Don’t let tax creep up on you
Australia has a progressive income tax system. This simply means that higher income earners pay a greater proportion of their income in tax than low-income earners.
It is achieved by applying a different rate of tax to each income band or ‘bracket’.
For example, if you earn $25,000 a year you will pay $1292 in tax, or 5.2 percent of your total taxable income.
Earn $87,000, however, and your tax bill jumps to $19,822, or 22.8 percent of your taxable income.
Where it becomes creepy
So what happens if you are earning $87,000 a year and then receive a pay rise of three percent?
That extra $2610 will be taxed at 37 percent, so your total tax now rises to $20,788, or 23.2 percent of your taxable income.
This is what ‘bracket creep’ is all about.
As your taxable income rises and you move into higher tax brackets, the progressively higher tax rates mean that a greater proportion of your income is paid in tax.
Despite that, your take-home pay has still gone up by $1644, so what’s to complain about?
In a word: inflation. Bracket creep means your three percent pay rise has resulted in only a 1.9 percent increase in after-tax income.
Bracket creep is a bigger problem during periods when inflation and wages growth are higher than when wages are growing slowly.
However over time, and without action, it will still be felt.
It affects everyone with taxable income above the tax-free threshold, though in both dollar terms and as a proportion of taxable income, bracket creep has a greater impact on higher income earners.
What is the solution?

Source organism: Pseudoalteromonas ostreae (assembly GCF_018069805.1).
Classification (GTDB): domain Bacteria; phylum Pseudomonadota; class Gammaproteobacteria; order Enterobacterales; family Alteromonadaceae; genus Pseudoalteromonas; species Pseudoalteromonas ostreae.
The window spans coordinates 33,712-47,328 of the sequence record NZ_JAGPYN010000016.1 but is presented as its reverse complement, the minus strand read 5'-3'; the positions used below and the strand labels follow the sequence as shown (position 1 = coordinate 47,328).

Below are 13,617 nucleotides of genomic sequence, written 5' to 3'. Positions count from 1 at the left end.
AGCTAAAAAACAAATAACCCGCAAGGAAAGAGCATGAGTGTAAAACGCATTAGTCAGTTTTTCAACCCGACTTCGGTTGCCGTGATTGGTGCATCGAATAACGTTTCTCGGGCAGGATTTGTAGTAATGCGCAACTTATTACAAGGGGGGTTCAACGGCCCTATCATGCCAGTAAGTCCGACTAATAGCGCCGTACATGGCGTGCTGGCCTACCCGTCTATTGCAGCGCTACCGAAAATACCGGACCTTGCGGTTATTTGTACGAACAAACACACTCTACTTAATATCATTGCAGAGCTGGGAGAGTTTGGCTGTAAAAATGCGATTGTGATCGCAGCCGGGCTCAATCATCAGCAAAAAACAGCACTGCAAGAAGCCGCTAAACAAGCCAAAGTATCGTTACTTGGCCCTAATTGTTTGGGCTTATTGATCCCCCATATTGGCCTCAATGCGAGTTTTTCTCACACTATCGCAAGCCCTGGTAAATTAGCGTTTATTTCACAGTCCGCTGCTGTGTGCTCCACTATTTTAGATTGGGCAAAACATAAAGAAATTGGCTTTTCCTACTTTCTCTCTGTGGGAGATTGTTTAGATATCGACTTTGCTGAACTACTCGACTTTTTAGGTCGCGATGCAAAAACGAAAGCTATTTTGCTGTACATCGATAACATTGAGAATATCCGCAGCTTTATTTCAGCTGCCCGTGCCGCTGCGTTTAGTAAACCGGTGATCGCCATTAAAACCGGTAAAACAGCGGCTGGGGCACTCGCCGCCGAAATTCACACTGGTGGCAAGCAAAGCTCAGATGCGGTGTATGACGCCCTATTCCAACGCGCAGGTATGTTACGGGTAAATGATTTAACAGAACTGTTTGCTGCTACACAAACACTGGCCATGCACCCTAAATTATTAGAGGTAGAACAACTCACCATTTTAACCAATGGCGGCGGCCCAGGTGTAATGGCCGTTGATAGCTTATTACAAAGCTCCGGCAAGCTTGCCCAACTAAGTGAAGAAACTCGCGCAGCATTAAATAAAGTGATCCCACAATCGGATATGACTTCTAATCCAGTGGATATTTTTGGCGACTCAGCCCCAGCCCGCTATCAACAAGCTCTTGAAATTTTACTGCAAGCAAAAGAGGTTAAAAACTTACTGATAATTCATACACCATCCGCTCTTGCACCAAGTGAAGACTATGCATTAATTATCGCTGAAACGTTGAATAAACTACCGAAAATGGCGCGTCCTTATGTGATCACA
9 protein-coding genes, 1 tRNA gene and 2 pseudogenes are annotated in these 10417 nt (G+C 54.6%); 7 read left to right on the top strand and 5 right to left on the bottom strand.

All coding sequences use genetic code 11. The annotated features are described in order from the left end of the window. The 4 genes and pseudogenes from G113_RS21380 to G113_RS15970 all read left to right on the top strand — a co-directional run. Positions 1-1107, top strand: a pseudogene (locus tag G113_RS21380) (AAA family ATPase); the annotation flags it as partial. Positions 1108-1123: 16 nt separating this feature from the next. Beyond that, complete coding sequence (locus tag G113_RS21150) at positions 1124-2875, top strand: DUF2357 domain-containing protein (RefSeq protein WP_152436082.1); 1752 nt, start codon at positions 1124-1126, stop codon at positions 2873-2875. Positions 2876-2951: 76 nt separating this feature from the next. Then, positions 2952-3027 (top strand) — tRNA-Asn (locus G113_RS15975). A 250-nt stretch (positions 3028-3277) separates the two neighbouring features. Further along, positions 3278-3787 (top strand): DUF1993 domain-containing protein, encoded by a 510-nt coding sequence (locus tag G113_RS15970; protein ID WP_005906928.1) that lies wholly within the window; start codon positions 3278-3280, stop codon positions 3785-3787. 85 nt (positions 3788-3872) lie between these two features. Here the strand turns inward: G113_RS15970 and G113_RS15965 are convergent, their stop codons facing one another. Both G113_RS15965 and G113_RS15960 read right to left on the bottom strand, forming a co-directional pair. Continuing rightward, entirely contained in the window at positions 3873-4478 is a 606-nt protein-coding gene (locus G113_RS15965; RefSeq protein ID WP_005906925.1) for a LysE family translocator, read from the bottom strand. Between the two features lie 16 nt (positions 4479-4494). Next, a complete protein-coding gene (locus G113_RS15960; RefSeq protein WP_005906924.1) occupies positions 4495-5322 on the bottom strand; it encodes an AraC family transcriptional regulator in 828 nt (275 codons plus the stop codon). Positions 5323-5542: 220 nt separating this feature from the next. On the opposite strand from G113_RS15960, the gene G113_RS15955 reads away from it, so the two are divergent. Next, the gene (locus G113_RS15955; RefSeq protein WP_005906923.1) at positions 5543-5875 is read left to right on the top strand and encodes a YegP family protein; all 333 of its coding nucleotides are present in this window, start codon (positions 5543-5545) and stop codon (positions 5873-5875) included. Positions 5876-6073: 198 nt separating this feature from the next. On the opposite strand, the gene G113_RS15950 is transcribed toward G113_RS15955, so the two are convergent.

From a policy perspective, the obvious solution to bracket creep is tax indexation.
This would see tax thresholds automatically increase each year, in line with the consumer price index or a wages index.
If your taxable income rises at the same rate as the index, your average tax rate would remain the same.
Tax indexation has been talked about for decades, but it is a solution that no government has yet implemented.
One reason could be that bracket creep delivers an almost invisible tax windfall to governments.
Without changing any numbers or making any headlines, as wages rise the extra tax quietly rolls in.
What can you do?
A number of strategies can help reduce bracket creep.
Generally they revolve around the different tax rates that apply to personal income, superannuation contributions and earnings, or even company profits.
Salary sacrifice to superannuation is one option, provided the tax rate on super contributions is less than your marginal tax rate. Take care, however. Tax planning is a complex area, so make sure you seek the help of an appropriately qualified professional to develop your solution to the bracket creep. – Robert Goudie, authorised representative of Meritum Financial Group. the impact of